“We are a share to earn marketplace. That means that any activity that users have on tested web.com, we will be rewarding,” Rahimov said. “Those rewards are coming in the form of rewards points. And every quarter they can opt in to receive either a gift card or a check. We are not issuing any cryptocurrency. That's one of the important elements that I believe we got it right that way.”
With recent developments at Tested Web, Rahimov says he “couldn’t be happier.” After struggling to find tech talent in early spring, he’s had a hiring spree in the last 10 days and received a $1 million grant and partnership with Silent Notary, a blockchain-powered validation provider.
But his recent business success aside, Rahimov is noticing what’s happening in the markets and predicts that the correlation between the crypto market and traditional one will be broken.
“The way Bitcoin was introduced back in 2009, it was as a reply or response to the 2008 market crash,” Rahimov said. “And it really feels like we are in 2007, 2008, actually, early, early days of the market crash. And if it becomes that way, very likely that the winner is going to be those of decentralized parties.”
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Barton Springs Pool is on a condensed schedule while the city tries to fill out its lifeguard roster.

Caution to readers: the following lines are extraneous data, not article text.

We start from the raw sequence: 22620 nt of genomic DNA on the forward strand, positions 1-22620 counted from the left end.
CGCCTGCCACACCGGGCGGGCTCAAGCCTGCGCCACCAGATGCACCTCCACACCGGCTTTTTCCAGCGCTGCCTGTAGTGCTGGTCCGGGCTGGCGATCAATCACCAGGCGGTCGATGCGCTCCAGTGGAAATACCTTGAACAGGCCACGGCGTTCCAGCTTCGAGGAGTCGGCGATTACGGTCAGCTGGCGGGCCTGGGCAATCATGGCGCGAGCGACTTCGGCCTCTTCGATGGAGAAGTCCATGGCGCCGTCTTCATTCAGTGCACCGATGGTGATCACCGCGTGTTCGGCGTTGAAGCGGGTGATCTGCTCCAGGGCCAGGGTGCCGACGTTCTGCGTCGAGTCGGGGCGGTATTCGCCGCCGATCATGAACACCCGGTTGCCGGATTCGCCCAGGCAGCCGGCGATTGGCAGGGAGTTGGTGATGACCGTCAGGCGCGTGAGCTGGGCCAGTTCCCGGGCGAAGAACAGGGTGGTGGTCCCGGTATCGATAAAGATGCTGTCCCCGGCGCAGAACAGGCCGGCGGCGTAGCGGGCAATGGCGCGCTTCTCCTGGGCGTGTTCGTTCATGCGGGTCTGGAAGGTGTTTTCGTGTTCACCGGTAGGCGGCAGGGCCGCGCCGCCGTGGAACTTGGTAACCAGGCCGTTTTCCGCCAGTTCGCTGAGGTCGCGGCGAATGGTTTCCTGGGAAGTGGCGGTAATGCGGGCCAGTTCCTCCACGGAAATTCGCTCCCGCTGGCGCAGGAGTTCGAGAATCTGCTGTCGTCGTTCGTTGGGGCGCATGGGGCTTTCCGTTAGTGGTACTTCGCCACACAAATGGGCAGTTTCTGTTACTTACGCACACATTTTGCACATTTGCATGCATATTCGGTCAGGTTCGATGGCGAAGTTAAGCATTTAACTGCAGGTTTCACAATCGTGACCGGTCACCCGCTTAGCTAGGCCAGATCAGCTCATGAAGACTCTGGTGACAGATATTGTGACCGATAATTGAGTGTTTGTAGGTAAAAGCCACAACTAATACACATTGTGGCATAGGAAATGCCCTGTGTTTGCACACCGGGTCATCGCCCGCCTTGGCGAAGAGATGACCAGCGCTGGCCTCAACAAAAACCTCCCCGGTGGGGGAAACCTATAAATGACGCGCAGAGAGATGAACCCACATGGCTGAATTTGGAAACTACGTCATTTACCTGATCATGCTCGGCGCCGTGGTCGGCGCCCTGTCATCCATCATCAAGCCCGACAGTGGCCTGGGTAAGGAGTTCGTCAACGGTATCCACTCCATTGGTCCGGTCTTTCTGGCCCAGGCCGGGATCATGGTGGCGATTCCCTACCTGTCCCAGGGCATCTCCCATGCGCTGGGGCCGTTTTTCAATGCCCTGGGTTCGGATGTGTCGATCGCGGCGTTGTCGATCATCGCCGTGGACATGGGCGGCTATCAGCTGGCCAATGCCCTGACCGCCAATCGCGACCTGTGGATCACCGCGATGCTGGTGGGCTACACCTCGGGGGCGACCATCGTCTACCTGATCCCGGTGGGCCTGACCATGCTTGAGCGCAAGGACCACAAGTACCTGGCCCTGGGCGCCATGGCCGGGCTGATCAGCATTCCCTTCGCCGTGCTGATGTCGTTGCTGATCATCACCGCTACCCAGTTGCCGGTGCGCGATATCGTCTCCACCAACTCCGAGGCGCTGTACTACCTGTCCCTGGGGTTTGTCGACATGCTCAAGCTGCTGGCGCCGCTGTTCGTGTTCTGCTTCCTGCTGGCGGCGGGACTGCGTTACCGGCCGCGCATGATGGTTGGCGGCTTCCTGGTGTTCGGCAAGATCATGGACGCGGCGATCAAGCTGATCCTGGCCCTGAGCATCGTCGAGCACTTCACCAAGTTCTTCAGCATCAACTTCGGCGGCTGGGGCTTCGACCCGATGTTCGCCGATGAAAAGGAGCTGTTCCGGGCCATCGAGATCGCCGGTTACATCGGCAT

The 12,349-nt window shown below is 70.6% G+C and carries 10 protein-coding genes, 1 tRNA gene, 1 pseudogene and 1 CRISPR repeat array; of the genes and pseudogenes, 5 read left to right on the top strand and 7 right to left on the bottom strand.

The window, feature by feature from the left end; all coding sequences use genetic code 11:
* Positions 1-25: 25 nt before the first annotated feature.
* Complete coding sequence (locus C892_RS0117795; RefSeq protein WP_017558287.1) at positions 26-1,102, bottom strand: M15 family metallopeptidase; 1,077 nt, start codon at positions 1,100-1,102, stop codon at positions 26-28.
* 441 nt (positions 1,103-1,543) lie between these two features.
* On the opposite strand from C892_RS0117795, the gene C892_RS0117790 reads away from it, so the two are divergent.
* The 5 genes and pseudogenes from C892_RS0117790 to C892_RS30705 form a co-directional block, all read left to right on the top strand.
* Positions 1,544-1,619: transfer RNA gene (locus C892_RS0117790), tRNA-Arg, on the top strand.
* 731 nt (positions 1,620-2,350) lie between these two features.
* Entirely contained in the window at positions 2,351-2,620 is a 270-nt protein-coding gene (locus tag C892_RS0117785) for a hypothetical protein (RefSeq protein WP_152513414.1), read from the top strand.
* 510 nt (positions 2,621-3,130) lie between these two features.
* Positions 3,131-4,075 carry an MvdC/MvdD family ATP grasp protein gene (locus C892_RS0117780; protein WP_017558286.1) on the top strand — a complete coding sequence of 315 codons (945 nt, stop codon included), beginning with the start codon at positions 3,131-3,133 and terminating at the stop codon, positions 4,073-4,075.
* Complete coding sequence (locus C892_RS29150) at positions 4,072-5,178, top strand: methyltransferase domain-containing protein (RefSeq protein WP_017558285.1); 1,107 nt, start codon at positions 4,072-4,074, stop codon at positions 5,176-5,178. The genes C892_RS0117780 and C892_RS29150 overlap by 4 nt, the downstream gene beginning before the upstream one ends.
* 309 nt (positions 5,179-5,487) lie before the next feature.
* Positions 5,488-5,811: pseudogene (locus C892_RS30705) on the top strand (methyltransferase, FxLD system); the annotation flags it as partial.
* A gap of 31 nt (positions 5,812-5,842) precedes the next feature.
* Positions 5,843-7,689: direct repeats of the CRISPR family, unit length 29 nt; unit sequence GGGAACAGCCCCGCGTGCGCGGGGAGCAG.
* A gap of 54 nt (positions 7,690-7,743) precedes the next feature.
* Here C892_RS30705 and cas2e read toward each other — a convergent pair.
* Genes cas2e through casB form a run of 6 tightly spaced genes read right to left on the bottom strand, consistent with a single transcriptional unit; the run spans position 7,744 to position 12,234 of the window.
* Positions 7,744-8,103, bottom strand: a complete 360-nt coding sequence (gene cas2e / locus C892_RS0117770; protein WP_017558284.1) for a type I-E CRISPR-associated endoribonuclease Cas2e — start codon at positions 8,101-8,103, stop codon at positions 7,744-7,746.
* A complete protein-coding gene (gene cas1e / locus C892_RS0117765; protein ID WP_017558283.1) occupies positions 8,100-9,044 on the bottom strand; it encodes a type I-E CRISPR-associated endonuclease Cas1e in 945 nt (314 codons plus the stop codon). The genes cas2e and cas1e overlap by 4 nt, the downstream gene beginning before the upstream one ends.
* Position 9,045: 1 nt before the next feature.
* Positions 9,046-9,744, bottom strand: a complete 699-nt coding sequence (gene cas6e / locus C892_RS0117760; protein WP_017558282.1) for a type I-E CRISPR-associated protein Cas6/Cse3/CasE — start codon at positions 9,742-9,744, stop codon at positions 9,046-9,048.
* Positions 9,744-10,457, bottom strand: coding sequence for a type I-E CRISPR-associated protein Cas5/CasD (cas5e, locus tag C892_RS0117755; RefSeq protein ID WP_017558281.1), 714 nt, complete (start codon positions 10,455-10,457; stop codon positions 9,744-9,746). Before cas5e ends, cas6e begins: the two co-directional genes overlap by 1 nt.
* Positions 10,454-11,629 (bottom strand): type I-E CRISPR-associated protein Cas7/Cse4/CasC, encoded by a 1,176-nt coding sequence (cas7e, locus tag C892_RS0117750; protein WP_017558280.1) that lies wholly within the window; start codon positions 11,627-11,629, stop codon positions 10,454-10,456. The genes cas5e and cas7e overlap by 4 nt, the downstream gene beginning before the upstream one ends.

The popular pool is currently closed on Mondays, Wednesdays and Thursdays while it navigates a lifeguard shortage. The city is offering bonuses to new applicants who can start by early June.
Austin Parks and Recreation Assistant Director Jodi Jay said there are 207 lifeguards ready to work and 100 incoming but the department needs 750 to be fully staffed.
Zoom out: The pandemic has had a lasting impact on hiring—in 2019, the city was able to hire 850 lifeguards. The Aquatic Department has been unable to match those numbers since it reopened training classes in spring of 2021.
Why it matters: The city needs at least 400 lifeguards, plus 30 with open water certification, to open pools on a modified schedule by June 4. Without hitting that mark, some facilities could limit hours or close.
The job pays between $16-19 an hour, anyone over 15 can get certified and there are bonuses on the table:
- $500 bonus if you get certified and start working by June 6.
- $500 bonus if you work through August 14.
- $250 bonus if you get advanced certification.